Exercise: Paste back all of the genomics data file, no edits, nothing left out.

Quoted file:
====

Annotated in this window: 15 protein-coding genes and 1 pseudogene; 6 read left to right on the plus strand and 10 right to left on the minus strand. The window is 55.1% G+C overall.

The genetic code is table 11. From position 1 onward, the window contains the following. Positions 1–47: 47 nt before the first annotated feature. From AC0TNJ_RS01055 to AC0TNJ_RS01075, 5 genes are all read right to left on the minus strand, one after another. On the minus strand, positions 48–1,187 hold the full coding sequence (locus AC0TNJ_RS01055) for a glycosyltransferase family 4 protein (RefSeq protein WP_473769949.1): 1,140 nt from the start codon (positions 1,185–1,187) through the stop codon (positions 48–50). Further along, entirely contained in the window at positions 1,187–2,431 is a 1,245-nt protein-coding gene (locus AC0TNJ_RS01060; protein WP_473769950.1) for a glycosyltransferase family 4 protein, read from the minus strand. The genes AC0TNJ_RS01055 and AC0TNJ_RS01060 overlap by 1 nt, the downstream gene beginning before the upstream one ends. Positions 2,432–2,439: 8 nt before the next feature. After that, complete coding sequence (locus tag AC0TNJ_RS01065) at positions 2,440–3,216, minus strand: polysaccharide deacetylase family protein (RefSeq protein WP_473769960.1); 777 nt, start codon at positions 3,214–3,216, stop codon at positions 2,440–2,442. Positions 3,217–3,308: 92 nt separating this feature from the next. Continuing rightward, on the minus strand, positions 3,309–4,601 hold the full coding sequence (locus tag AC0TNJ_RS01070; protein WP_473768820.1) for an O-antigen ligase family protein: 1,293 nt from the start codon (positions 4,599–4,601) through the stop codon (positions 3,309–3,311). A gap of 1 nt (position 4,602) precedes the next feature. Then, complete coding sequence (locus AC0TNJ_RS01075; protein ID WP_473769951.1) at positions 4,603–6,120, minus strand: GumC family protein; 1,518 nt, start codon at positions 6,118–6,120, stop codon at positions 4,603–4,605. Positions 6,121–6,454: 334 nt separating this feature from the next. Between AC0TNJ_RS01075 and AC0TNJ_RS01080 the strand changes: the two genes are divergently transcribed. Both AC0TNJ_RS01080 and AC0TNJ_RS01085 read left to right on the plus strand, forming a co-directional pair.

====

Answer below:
Annotated in this window: 15 protein-coding genes and 1 pseudogene; 6 read left to right on the plus strand and 10 right to left on the minus strand. The window is 55.1% G+C overall.

The genetic code is table 11. From position 1 onward, the window contains the following. Positions 1–47: 47 nt before the first annotated feature. From AC0TNJ_RS01055 to AC0TNJ_RS01075, 5 genes are all read right to left on the minus strand, one after another. On the minus strand, positions 48–1,187 hold the full coding sequence (locus AC0TNJ_RS01055) for a glycosyltransferase family 4 protein (RefSeq protein WP_473769949.1): 1,140 nt from the start codon (positions 1,185–1,187) through the stop codon (positions 48–50). Further along, entirely contained in the window at positions 1,187–2,431 is a 1,245-nt protein-coding gene (locus AC0TNJ_RS01060; protein WP_473769950.1) for a glycosyltransferase family 4 protein, read from the minus strand. The genes AC0TNJ_RS01055 and AC0TNJ_RS01060 overlap by 1 nt, the downstream gene beginning before the upstream one ends. Positions 2,432–2,439: 8 nt before the next feature. After that, complete coding sequence (locus tag AC0TNJ_RS01065) at positions 2,440–3,216, minus strand: polysaccharide deacetylase family protein (RefSeq protein WP_473769960.1); 777 nt, start codon at positions 3,214–3,216, stop codon at positions 2,440–2,442. Positions 3,217–3,308: 92 nt separating this feature from the next. Continuing rightward, on the minus strand, positions 3,309–4,601 hold the full coding sequence (locus tag AC0TNJ_RS01070; protein WP_473768820.1) for an O-antigen ligase family protein: 1,293 nt from the start codon (positions 4,599–4,601) through the stop codon (positions 3,309–3,311). A gap of 1 nt (position 4,602) precedes the next feature. Then, complete coding sequence (locus AC0TNJ_RS01075; protein ID WP_473769951.1) at positions 4,603–6,120, minus strand: GumC family protein; 1,518 nt, start codon at positions 6,118–6,120, stop codon at positions 4,603–4,605. Positions 6,121–6,454: 334 nt separating this feature from the next. Between AC0TNJ_RS01075 and AC0TNJ_RS01080 the strand changes: the two genes are divergently transcribed. Both AC0TNJ_RS01080 and AC0TNJ_RS01085 read left to right on the plus strand, forming a co-directional pair.